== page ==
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CIA chief joins Mideast peace effort

Mideast violence
Talks aim to end the violence that has left more than 300 dead  

JERUSALEM (Reuters) -- Palestinian and Israeli security officials are planning talks in Cairo with the head of the CIA in an effort to end 14 weeks of violence.

The meeting with U.S. Central Intelligence Agency director George Tenet scheduled Sunday is part of continuing efforts to reach a new agreement that would crown U.S. President Bill Clinton's eight years in office.

Both Palestinians and Israelis alike express doubt that the parties can reach an agreement to end 52 years of conflict before Clinton leaves office on January 20.

CNN's Mike Hanna reports on why many Mideast residents do not support the peace process (January 5)

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Gilead Sher comments on his meeting with U.S. President Bill Clinton (January 5)

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Sher highlights points of discussion in a prior meeting with Clinton and his Mideast peace team (January 5)

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graphic In-Depth: Israel Election 2001


An Israeli official told CNN: "We don't believe a deal is do-able in the next two weeks," but Israeli peace envoy Gilead Sher told U.S. mediators that, as far as the Israeli government is concerned, "January 20 is an important day."

But the White House said Sher, who wrapped up three days of talks in Washington Saturday, suggested that Clinton convene a summit to provide "a road map as to how to go forward."

Chief Palestinian negotiator Saeb Erakat predicted no peace deal would be reached before Israeli Prime Minister Ehud Barak faces re-election.

"I don't expect a deal will be reached before the Israeli elections on February 6, even after Clinton leaves office, because of the sensitivities of the issue and because the gaps between us are too wide," Erakat said.

Negotiations between Palestinians and Israelis have stalled over several key issues. Chief among those issues were sovereignty over an east Jerusalem site sacred to both Jews and Muslims and the Palestinian demand for a right of return for Palestinian families -- and their descendants -- who were forced to leave what is now Israel when the Jewish state was founded in 1948.

But Israeli cabinet minister Amnon Lipkin-Shahak, a former army chief due to take part in the Cairo talks, said discussions on halting the violence could help achieve an agreement.

The meeting takes place as Palestinian leader Yasser Arafat arrived in Amman to brief Jordan's King Abdullah on latest developments.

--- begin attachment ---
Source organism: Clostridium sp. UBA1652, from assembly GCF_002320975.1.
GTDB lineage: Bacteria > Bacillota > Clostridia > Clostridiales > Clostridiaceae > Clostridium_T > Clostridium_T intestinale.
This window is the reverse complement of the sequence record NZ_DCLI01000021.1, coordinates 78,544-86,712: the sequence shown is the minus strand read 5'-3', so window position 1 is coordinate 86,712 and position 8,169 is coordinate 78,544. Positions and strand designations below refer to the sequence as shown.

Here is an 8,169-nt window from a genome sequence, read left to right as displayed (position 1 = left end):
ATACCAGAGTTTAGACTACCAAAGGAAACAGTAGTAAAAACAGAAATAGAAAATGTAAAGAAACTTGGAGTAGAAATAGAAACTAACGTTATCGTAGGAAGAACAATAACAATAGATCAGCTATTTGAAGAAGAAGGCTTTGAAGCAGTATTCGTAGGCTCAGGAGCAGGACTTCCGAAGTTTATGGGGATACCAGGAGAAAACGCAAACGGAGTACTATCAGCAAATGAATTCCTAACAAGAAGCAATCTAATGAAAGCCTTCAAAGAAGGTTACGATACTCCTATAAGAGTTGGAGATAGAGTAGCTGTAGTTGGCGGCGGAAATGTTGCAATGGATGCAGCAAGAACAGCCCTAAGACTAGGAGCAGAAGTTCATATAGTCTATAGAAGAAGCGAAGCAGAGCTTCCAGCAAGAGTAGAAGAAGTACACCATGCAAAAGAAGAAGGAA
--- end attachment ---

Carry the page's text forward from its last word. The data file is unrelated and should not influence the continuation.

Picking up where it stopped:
Arafat said in Oman on Saturday that he would work with the new U.S. administration of George W. Bush towards a peace deal if no agreement was reached before Clinton left office.

A White House spokesman said Clinton could decide by Sunday or Monday whether there was sufficient agreement on his proposed Middle East peace guidelines to warrant further discussions before he leaves office.

Israeli Prime Minister Ehud Barak's office said the head of the National Security Council, Uzi Dayan, would meet Clinton's National Security adviser, Sandy Berger, in Washington in the next few days.

The diplomatic push came as the Israeli army moved several security checkpoints deeper into the West Bank to buffer Israeli towns and settlements from attacks by Palestinian gunmen, an army spokesman said on Sunday.

The checkpoints were moved further into West Bank territory under Israeli control and "is meant to cope ... with the terror activities against us near checkpoints that were close to our towns. They were moved closer to the villages from which the terrorists came," army spokesman Olivier Rafowicz said.

Reuters contributed to this report.

Clock running down for Clinton's hopes for Mideast deal
January 6, 2001
Arafat meets Mubarak, will consult Arab ministers on U.S. peace proposals
January 3, 2001
Arafat concludes second meeting with Clinton
January 2, 2001
Clinton and Arafat to meet Tuesday to discuss framework for peace
January 1, 2001
Mideast peace process limps along, shadowed by violence
December 29, 2000
Mideast talks inconclusive
December 23, 2000

Israeli Prime Minister's Office
Israeli Ministry of Foreign Affairs
The White House
Palestinian National Authority
Palestinian Position Regarding Clinton's Proposals 

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